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Science requires the acquisition and analysis of empirical (sense-derived) data. Given the same physical objects or phenomena, the sense organs of all people do not respond equally to these stimuli, nor do their minds interpret sensory signals identically. Therefore, teachers should develop lectures on human sensory systems that include some common examples of sensory limitations, variations, deficiencies, malfunctions, and diseases (as discussed herein) because they have important implications for conducting scientific investigations, science education, and introspection that are seldom included in biology textbooks. Students need to be made aware of the human tendency to self deception in order to avoid the cognitive error of confirmation bias.
This article discusses a number of aspects of the nature of science that can be illustrated by considering the development of pangenesis, a principle proposed by Charles Darwin to describe the rules of inheritance, explain the source of new variation, and solve other natural history puzzles. Pangenesis — although false — can be used to illustrate important nature of science ideas such as the need for empitical evidence, the use of inductive reasoning, the creative component of science, the role of bias and subjectivity, social and personal influences on science, and the notion that scientific knowledge is tentative but durable, yet self correcting.
We present a class discussion that took place in the second author's high school biology class. Working from video data that we transcribed, studied, and analyzed closely, we recount how the question “is air matter?” posed at the beginning of a unit on photosynthesis led to student-dtiven inquiry and learning. This case study illustrates what we argue is important in effective science teaching and learning: attending and responding to the substance of student thinking. We use it to articulate two reasons for attentive and responsive teaching: to help students understand science concepts, and to help students learn how to learn.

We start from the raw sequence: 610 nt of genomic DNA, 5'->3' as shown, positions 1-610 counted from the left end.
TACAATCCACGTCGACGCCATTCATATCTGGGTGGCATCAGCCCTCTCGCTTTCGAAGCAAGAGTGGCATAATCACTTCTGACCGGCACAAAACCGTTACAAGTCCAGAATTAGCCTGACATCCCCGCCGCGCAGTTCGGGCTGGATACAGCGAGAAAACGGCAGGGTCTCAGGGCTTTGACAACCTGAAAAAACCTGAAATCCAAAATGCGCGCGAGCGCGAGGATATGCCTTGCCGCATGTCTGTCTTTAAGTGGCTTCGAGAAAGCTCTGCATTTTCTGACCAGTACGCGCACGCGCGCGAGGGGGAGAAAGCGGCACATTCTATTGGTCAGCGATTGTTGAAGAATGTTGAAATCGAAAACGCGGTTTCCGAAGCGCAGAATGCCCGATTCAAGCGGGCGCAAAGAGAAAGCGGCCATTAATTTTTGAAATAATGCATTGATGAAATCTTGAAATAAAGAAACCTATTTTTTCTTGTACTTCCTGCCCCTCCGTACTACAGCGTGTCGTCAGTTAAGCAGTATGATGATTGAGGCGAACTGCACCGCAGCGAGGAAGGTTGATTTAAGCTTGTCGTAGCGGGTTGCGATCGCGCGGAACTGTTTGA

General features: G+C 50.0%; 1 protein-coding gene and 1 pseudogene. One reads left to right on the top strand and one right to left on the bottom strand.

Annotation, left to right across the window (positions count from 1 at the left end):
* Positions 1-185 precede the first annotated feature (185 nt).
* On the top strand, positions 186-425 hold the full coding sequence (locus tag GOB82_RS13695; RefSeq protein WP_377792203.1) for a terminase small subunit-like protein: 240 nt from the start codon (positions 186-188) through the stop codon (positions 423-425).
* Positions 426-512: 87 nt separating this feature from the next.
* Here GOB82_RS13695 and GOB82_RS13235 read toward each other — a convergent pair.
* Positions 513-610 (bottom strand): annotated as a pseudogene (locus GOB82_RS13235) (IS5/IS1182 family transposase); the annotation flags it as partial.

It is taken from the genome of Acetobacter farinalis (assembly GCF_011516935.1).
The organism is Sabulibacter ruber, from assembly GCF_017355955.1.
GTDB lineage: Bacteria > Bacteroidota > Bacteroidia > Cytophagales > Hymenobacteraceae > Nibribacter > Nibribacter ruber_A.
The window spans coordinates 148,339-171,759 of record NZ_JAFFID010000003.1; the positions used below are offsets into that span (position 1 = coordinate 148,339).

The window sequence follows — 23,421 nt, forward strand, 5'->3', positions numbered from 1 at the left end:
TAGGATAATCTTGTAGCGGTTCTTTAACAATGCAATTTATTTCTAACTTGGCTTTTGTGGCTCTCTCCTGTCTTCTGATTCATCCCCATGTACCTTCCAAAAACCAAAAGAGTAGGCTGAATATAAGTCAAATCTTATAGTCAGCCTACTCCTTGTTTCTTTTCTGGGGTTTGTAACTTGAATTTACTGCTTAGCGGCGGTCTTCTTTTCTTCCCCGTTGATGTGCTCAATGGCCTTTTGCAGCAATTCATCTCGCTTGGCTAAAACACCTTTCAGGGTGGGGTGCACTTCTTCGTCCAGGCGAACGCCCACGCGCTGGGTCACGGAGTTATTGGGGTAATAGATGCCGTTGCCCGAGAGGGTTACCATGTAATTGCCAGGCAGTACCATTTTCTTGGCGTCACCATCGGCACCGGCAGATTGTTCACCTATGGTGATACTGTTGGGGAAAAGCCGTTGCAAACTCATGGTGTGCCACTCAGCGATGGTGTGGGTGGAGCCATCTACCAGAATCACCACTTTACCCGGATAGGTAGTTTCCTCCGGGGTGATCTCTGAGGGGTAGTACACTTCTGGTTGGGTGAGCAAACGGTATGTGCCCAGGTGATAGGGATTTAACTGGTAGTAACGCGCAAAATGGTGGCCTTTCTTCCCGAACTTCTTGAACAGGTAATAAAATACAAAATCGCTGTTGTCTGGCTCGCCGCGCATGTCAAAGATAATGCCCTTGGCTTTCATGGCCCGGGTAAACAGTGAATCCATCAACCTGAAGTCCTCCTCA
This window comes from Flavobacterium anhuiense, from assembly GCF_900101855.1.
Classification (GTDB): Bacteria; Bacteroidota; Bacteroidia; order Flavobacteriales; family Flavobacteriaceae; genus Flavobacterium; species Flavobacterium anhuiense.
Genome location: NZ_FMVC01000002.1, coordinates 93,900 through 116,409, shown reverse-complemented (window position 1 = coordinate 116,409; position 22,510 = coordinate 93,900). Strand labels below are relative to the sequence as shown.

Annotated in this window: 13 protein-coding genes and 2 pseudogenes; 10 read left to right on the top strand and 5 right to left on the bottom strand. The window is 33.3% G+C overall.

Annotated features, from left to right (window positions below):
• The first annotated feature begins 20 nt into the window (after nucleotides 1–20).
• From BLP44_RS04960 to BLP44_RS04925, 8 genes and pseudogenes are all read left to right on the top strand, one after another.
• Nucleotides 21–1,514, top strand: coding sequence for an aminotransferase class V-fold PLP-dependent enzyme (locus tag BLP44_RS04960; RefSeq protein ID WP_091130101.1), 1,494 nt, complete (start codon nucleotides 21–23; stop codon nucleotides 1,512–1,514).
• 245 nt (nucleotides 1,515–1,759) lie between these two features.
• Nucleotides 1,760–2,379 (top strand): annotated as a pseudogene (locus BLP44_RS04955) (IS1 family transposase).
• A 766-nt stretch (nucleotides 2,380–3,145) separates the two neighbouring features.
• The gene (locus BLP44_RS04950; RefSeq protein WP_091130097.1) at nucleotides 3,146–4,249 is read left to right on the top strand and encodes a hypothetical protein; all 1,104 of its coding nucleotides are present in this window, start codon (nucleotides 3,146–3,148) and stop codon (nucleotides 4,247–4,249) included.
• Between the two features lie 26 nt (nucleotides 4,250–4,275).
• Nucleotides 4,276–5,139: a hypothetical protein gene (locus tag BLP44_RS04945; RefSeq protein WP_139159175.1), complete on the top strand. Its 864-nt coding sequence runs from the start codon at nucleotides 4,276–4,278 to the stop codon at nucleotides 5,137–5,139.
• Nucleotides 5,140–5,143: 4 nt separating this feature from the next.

The way an animal moves from place to place can inform us about its life and environment. In this lesson, students examine the travel patterns of juvenile flatfishes in an estuary. The process of sampling bottom-dwelling fishes is explained, and data from a university-based marine science laboratory are evaluated. Students compare the distance traveled by juvenile fish to human movement by determining their own average step length. Comparing step length to the distance-to-body-length traveled by flatfish enables students to put in perspective the journey taken by the fish.
Global Positioning System (GPS) technology can be used to connect students to the natural world and improve their skills in observation, identification, and classification. Using GPS devices in the classroom increases student interest in science, encourages team-building skills, and improves biology content knowledge. Additionally, it helps educators meet the ISTE's Educational Technology Standards and the National Science Education Standards while increasing the environmental literacy of their students. This paper provides suggestions for utilizing GPS technology in student-led explorations of the local flora, as well as other innovative ideas for using these devices in science instruction.
How can critical and analytical thinking be improved so that they mimic real-life research and prepare students for university courses? The data sets obtained in students' experiments were used to encourage students to evaluate results, experiments, and published information critically. Examples show that students can learn to compare and defend their experimental results, thus bringing them closer to real research and critical-thinking skills.
I describe a design-based learning activity that utilizes the interdisciplinary content domain of biomimicry. Design-based learning requires student creativity and technological innovation to address novel science problems, characteristics of the nature of science not often addressed in schools. Alignment with national standards documents, protocols, and assessment recommendations are provided.
Teaching and learning animal anatomy has a long history in the biology classroom. As in many fields of biology, decades of experience teaching anatomy have led to the unofficial selection of model species. However, in some cases the model may not be the best choice for our students. Our struggle to find an appropriate model for teaching and learning insect anatomy has resulted in experiments with a variety of species. In our experience, none of the available models seems as useful as the Madagascar hissing cockroach. In this article, we advocate the use of this species in laboratory studies of insect anatomy.